The drugs used in the treatment of pediatric TB, including their doses and side effects, are summarized in Table 4. Only isoniazid (INH) is available as a commercial suspension. However, all others may be compounded into suspensions using published procedures (Table 4). Given the difficulties with taste (ethambutol is particularly unpalatable) and ability to swallow pills, administration of these medications to very young children may require multiple tries of different formulations (eg, crushed pills in different foods, suspensions, etc). More research is needed in this area for children, including the pharmacokinetics of newer TB drugs, the impact of mixing them with food and the stability of suspensions.60
In children under the age of 10 years, or weighing less than 30 kg, the recommended dose of INH is 10-15 mg/kg/day (maximum 300 mg).23 Administration is affected by food and INH is better absorbed on an empty stomach. Fat and sugars reduce its absorption.61 A sorbitol-based suspension avoids this problem but may cause diarrhea, especially in children weighing more than 5 kg.62 Crushed pills are ideally mixed with water but few children will accept this and administration with small amounts of food/liquid is often suggested.63 Doses of INH above 10 mg/kg/day are sometimes associated with pyridoxine deficiency. Pyridoxine supplementation should be given to children on meat and milk-deficient diets, breastfed infants, those with nutritional deficiencies, children with symptomatic HIV infection and adolescents who are pregnant or breastfeeding.23 Breastfed infants of mothers who are taking INH with supplementary pyridoxine but who themselves are not receiving INH do not need supplementary pyridoxine.
Pyrazinamide (PZA) is an essential component of a 6-month regimen; without it, treatment should be at least 9 months. It is available as crushed tablets or compounded by some pharmacies. It frequently causes hyperuricemia, which occasionally manifests as joint pain. Of the first line TB drugs, it is the most frequently associated with drug-induced hepatotoxicity. In children, it can cause (though rarely does) intense itching, with or without a rash. Doses of 30-40mg/kg/day are recommended.64
Rifampin (RMP) capsules may be opened and sprinkled into food or compounded into suspension by pharmacists. The usual dose of RMP is 10-20 mg/kg/day. The suspensions may lose up to 10% of effective drug after 28 days. Higher RMP doses in children and adults is an area of active review. Doses of 30 mg/kg/day have been advised by some experts for treatment of TB meningitis.23
Ethambutol (EMB) is routinely used as part of initial empiric therapy of TB disease in infants and children unless otherwise contraindicated.23 It should be discontinued once the strain is known to be fully drug-susceptible. It can cause a dose-dependent retrobulbar neuritis, which is very rare in children at usual doses but more likely to occur in patients with renal impairment. When possible, baseline ophthalmological assessment should be obtained and repeated if prolonged therapy is planned (as in drug-resistant TB cases). In accordance with World Health Organization (WHO) and American Academy of Pediatrics (AAP) guidance, 20 mg/kg/day should be used.23 If higher doses are used, baseline vision and renal function should be tested and serially monitored.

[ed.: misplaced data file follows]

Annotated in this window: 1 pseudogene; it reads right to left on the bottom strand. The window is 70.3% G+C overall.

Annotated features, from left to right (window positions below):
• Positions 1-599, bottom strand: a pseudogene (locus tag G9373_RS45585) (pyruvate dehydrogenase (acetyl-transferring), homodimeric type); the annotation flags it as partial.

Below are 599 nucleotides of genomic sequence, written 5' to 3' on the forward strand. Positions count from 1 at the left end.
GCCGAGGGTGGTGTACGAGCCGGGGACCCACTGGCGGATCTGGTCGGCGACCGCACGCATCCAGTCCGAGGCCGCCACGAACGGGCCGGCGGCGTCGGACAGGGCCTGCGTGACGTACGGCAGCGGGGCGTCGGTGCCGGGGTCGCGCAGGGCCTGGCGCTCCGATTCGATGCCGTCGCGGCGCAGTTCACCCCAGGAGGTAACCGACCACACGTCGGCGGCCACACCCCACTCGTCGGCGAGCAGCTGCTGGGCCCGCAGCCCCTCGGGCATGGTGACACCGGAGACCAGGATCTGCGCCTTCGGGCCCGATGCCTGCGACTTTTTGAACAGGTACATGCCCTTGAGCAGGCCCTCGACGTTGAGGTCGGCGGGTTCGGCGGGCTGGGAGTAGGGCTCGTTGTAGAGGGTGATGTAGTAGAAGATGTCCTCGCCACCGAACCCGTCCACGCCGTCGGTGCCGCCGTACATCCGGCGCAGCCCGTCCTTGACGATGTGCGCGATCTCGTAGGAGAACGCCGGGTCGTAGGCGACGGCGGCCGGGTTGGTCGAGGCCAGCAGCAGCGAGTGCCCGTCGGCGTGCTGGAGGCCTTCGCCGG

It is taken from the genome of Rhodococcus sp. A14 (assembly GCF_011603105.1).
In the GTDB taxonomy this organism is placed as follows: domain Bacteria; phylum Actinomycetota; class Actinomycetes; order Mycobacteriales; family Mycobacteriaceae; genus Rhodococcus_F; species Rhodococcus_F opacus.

Information on second-line drugs for MDR-TB used in pediatrics are available in Chapter 8: Drug-resistant tuberculosis and in various recent reviews.67–70
Table 4. Drugs used for treatment of TB in children.
|Daily dose (range)||Thrice-weekly dose a (range)|
|By weight (mg/kg)||Max (mg)||By weight (mg/kg)||Max (mg)||Available dosage forms||Principal side effects|
|Isoniazid||10 (10-15) b||300||20-30||900||10 mg/mL suspension c
100 mg tablet
300 mg tablet
|Rifampin||Pulmonary: 15 (10-20)
Meningitis/ Disseminated: 20-30
|600, however if >60kg 10 mg/kg can be used up to 900 mg with close monitoring||10-20||600, however if >60kg 10 mg/kg can be used up to 900 mg with close monitoring||150 mg capsule
300 mg capsule
Non-commercial suspension 25 mg/mL d
|Pyrazinamide||35 (30-40)||2000||70 (60-80)||see footnotes e||500 mg scored tablet
Non-commercial suspension 100 mg/mL
|Ethambutol||20 (15-25)||see foonotes f||40 (30-50)||see foonotes g||100 mg tablet
400 mg tablet
Non-commercial suspension 50 mg/mL
|Pyridoxine(Used to prevent isoniazid neuropathy: has no anti-TB activity)||1 mg/kg||25||25 mg. tablet
50 mg tablet
Table adapted from Red Book.
Abbreviations: TB, tuberculosis; INH, isoniazid; ATS, American Thoracic Society.
a Intermittent doses should be prescribed only when directly observed therapy is available. In general, daily therapy is definitely preferred over intermittent regimens.
b Hepatotoxicity is greater when INH doses are more than 10-15mg/kg daily.
c Only isoniazid is available as a commercial suspension in Canada.
d Rifampin, pyrazinamide (PZA) and ethambutol (EMB) may be compounded into suspensions using these published references (English) 65 and (French). 66
e For PZA: 3000 mg according to ATS, 2000 mg according to Red Book.
f EMB: 1600 mg according to ATS, 2500 mg according to Red Book.
g For EMB: 2400 mg according to ATS, 2500 mg according to Red Book.
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